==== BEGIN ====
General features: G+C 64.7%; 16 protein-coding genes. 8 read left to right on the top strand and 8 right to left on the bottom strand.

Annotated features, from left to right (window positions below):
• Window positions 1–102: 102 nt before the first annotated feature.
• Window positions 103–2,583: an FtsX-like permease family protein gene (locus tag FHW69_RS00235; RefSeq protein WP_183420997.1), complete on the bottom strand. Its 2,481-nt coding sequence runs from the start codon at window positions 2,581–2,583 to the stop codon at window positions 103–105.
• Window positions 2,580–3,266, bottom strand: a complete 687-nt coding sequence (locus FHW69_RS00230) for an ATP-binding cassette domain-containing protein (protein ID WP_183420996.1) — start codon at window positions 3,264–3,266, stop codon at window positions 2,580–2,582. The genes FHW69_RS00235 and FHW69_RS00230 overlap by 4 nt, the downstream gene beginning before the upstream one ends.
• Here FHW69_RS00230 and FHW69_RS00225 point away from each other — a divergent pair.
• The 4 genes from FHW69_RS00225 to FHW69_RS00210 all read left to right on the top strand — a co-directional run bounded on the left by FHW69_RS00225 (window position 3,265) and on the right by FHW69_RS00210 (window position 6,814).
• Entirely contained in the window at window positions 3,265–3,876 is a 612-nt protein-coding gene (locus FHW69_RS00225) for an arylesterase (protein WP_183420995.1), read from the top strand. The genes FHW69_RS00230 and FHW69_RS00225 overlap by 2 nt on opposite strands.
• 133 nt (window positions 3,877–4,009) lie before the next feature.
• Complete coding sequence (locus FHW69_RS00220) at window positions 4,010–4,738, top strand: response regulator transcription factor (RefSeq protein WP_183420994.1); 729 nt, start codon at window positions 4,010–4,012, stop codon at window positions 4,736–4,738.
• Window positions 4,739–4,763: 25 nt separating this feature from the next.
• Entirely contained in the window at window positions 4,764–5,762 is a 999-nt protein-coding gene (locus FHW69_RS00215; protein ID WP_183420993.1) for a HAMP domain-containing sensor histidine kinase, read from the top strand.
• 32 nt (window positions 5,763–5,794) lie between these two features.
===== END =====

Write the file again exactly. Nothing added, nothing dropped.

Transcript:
General features: G+C 64.7%; 16 protein-coding genes. 8 read left to right on the top strand and 8 right to left on the bottom strand.

Annotated features, from left to right (window positions below):
• Window positions 1–102: 102 nt before the first annotated feature.
• Window positions 103–2,583: an FtsX-like permease family protein gene (locus tag FHW69_RS00235; RefSeq protein WP_183420997.1), complete on the bottom strand. Its 2,481-nt coding sequence runs from the start codon at window positions 2,581–2,583 to the stop codon at window positions 103–105.
• Window positions 2,580–3,266, bottom strand: a complete 687-nt coding sequence (locus FHW69_RS00230) for an ATP-binding cassette domain-containing protein (protein ID WP_183420996.1) — start codon at window positions 3,264–3,266, stop codon at window positions 2,580–2,582. The genes FHW69_RS00235 and FHW69_RS00230 overlap by 4 nt, the downstream gene beginning before the upstream one ends.
• Here FHW69_RS00230 and FHW69_RS00225 point away from each other — a divergent pair.
• The 4 genes from FHW69_RS00225 to FHW69_RS00210 all read left to right on the top strand — a co-directional run bounded on the left by FHW69_RS00225 (window position 3,265) and on the right by FHW69_RS00210 (window position 6,814).
• Entirely contained in the window at window positions 3,265–3,876 is a 612-nt protein-coding gene (locus FHW69_RS00225) for an arylesterase (protein WP_183420995.1), read from the top strand. The genes FHW69_RS00230 and FHW69_RS00225 overlap by 2 nt on opposite strands.
• 133 nt (window positions 3,877–4,009) lie before the next feature.
• Complete coding sequence (locus FHW69_RS00220) at window positions 4,010–4,738, top strand: response regulator transcription factor (RefSeq protein WP_183420994.1); 729 nt, start codon at window positions 4,010–4,012, stop codon at window positions 4,736–4,738.
• Window positions 4,739–4,763: 25 nt separating this feature from the next.
• Entirely contained in the window at window positions 4,764–5,762 is a 999-nt protein-coding gene (locus FHW69_RS00215; protein ID WP_183420993.1) for a HAMP domain-containing sensor histidine kinase, read from the top strand.
• 32 nt (window positions 5,763–5,794) lie between these two features.